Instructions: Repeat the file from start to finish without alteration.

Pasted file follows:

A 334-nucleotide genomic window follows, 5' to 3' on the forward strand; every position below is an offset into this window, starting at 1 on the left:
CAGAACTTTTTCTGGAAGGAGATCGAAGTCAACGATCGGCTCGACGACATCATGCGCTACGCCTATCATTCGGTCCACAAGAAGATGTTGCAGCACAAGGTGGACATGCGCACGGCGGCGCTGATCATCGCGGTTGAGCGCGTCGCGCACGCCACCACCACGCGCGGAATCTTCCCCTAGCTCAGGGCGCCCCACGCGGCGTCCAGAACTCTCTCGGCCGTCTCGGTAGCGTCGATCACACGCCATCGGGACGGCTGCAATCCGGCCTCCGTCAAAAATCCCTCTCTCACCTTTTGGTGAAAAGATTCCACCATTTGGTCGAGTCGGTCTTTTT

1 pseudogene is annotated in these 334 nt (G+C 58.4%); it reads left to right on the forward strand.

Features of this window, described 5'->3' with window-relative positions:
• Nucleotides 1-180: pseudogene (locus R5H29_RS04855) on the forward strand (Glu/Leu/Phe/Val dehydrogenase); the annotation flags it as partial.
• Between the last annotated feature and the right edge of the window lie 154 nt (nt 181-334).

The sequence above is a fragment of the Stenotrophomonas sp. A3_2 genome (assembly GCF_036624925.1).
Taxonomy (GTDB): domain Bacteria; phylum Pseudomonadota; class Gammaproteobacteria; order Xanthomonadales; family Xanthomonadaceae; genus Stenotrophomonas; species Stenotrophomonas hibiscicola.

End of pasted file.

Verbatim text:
A 334-nucleotide genomic window follows, 5' to 3' on the forward strand; every position below is an offset into this window, starting at 1 on the left:
CAGAACTTTTTCTGGAAGGAGATCGAAGTCAACGATCGGCTCGACGACATCATGCGCTACGCCTATCATTCGGTCCACAAGAAGATGTTGCAGCACAAGGTGGACATGCGCACGGCGGCGCTGATCATCGCGGTTGAGCGCGTCGCGCACGCCACCACCACGCGCGGAATCTTCCCCTAGCTCAGGGCGCCCCACGCGGCGTCCAGAACTCTCTCGGCCGTCTCGGTAGCGTCGATCACACGCCATCGGGACGGCTGCAATCCGGCCTCCGTCAAAAATCCCTCTCTCACCTTTTGGTGAAAAGATTCCACCATTTGGTCGAGTCGGTCTTTTT

1 pseudogene is annotated in these 334 nt (G+C 58.4%); it reads left to right on the forward strand.

Features of this window, described 5'->3' with window-relative positions:
• Nucleotides 1-180: pseudogene (locus R5H29_RS04855) on the forward strand (Glu/Leu/Phe/Val dehydrogenase); the annotation flags it as partial.
• Between the last annotated feature and the right edge of the window lie 154 nt (nt 181-334).

The sequence above is a fragment of the Stenotrophomonas sp. A3_2 genome (assembly GCF_036624925.1).
Taxonomy (GTDB): domain Bacteria; phylum Pseudomonadota; class Gammaproteobacteria; order Xanthomonadales; family Xanthomonadaceae; genus Stenotrophomonas; species Stenotrophomonas hibiscicola.